Men, Women & Wheelchair Record Broken at B.A.A. 10K

Course Records Fall at 2019 B.A.A. 10K, presented by Brigham and Women’s Hospital
Fancy Chemutai, David Bett, Daniel Romanchuk earn victories in B.A.A. 10K Debuts

BAA 10K – David Bett, phot0 by Kevin Morris

BOSTON (23-June) – A pair of course records fell to the wayside at the 2019 B.A.A. 10K, presented by Brigham and Women’s Hospital. Fancy Chemutai of Kenya set a new women’s course record of 30:36, while Daniel Romanchuk of Illinois re-wrote the record books in the men’s wheelchair division, breaking the tape in 20:17. David Bett (Kenya) and Carla Trodella (Danvers, Mass.) rounded out the day’s winners in the men’s open and women’s wheelchair divisions, respectively.

BAA 10K – David Bettt, Daniel Romanchuk, Fancy Chemutai, photo by Kevin Morris

Today’s B.A.A. 10K, presented by Brigham and Women’s Hospital, was the second race of the 2019 B.A.A. Distance Medley, which also includes April’s B.A.A. 5K and October’s B.A.A. Half Marathon. Presenting sponsor Brigham and Women’s Hospital was represented by 550 runners, who have raised a combined $250,000 through today’s event.

Both Chemutai and Romanchuk earned breakaway wins thanks to tactical moves made early in their races. After crossing the halfway mark in 15:25, Chemutai began to leave the rest of the women’s field behind, pulling away as she made her way towards Kenmore Square.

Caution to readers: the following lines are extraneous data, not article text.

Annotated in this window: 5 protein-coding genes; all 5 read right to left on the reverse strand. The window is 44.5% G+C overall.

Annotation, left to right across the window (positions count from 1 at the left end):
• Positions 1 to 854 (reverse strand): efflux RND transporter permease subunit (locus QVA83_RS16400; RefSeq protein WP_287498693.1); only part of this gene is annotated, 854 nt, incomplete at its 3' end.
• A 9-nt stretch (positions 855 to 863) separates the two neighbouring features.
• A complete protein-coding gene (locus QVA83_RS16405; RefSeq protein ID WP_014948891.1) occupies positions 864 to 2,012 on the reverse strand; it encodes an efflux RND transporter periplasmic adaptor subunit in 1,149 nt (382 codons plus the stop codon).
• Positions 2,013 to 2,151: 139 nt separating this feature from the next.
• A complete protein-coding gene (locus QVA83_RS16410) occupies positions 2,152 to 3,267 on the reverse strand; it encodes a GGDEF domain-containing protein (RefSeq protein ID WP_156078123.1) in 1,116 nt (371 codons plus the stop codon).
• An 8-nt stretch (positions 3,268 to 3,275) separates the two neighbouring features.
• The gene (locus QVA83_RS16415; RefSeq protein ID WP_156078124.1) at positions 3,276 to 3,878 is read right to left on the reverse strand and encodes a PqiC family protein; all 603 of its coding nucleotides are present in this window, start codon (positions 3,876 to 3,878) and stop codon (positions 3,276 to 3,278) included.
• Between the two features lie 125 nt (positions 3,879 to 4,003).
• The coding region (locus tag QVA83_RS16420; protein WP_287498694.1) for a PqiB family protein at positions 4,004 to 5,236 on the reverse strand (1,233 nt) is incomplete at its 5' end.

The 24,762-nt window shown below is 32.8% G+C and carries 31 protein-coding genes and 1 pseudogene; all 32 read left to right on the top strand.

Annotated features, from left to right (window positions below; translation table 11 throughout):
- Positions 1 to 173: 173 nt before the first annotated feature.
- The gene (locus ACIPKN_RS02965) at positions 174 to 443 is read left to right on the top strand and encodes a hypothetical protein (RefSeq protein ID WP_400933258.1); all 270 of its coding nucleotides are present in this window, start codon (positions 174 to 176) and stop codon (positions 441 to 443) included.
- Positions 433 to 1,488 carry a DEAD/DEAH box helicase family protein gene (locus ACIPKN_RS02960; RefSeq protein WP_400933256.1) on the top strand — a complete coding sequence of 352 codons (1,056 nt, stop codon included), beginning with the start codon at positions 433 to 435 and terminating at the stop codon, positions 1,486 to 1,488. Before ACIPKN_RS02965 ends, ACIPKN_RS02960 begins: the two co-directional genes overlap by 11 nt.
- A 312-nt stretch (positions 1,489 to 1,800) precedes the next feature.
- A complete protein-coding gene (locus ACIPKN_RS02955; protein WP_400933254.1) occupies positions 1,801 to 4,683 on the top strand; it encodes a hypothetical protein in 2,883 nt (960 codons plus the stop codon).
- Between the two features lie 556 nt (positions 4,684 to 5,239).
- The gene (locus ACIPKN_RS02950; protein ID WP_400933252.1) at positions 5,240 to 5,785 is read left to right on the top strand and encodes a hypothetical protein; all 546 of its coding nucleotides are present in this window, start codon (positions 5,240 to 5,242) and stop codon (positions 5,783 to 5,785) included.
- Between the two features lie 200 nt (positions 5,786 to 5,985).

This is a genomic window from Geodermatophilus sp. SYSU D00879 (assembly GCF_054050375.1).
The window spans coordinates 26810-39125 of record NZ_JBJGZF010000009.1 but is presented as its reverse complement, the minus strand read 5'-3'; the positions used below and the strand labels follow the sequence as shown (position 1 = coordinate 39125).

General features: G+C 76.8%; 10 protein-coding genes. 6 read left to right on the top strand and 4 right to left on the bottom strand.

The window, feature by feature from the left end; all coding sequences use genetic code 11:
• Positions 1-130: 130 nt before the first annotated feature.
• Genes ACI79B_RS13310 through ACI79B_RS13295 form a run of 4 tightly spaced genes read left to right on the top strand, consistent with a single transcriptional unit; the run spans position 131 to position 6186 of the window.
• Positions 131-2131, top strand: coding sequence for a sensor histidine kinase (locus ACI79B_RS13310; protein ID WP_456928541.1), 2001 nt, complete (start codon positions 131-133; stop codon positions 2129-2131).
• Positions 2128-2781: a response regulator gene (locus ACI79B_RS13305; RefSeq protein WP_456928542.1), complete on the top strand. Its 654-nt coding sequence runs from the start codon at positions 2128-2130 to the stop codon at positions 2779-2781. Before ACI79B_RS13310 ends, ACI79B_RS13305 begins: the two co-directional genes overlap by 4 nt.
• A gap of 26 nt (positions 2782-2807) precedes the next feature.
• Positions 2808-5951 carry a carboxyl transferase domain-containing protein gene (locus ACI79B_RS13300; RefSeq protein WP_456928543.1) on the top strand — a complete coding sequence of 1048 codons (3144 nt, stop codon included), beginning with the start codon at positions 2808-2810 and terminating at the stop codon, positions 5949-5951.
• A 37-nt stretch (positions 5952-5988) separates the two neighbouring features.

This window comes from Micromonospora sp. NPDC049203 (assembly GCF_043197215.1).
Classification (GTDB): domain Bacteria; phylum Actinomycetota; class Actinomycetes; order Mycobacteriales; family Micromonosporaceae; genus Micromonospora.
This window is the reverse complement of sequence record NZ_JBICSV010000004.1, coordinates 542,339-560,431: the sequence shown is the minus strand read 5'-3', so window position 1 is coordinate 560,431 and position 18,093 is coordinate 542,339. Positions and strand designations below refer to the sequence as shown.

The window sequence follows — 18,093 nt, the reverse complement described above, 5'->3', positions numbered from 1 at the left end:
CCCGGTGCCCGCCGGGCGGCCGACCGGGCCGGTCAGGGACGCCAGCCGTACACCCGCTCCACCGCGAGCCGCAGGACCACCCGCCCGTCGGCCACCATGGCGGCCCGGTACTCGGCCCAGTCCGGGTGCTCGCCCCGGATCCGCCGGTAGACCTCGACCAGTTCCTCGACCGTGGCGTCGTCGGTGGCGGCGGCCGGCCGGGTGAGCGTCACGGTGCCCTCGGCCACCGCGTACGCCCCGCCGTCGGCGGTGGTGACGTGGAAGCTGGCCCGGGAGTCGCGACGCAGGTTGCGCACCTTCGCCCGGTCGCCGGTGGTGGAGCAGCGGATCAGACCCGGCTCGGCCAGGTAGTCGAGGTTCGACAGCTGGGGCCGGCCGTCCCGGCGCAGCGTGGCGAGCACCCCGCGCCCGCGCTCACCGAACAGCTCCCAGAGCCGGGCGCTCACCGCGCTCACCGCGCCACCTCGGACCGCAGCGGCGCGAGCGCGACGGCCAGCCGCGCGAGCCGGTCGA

Splitting 8K in 24:33, Chemutai knew she was on course record pace and buckled down for the final minutes of racing. At that point, she had nearly a 25-second lead on countrywoman Brillian Kipkoech and was on pace to shatter Shalane Flanagan’s 30:52 course best.

“I saw it was coming, that the course record was coming,” she said. When asked if that motivated her, she smiled and said, “yeah, sure!”

Triumphantly crossing the finish in 30:36, Chemutai established a new course record. The time also ranks tied for second fastest in the world this year.

“I enjoy being in Boston and enjoyed to win. It was very hot. It was hot,” said Chemutai of her Boston road racing debut. “I was going for the course record, it was in my mind.”

Kipkoech placed second in 31:04, with 2015 Boston Marathon champion Caroline Rotich taking third in 31:58. Top American honors went to Aliphine Tuliamuk, eighth place in 32:27.

Like Chemutai, men’s wheelchair champion Daniel Romanchuk was all alone for a vast majority of the 6.1-mile race through Boston’s Back Bay. The reigning Boston Marathon champion and Abbott World Marathon Majors Series XII winner cruised to a 20:17 win, averaging three minutes, 15 seconds per mile.  He’d take a commanding lead in the opening mile and never looked back.

“It was a wonderful day, a great day this morning,” said Romanchuk. “It’s a unique course as an out and back, and towards the end it kind of felt like the [Boston] Marathon. Coming in towards the end, the crowds, just amazing!”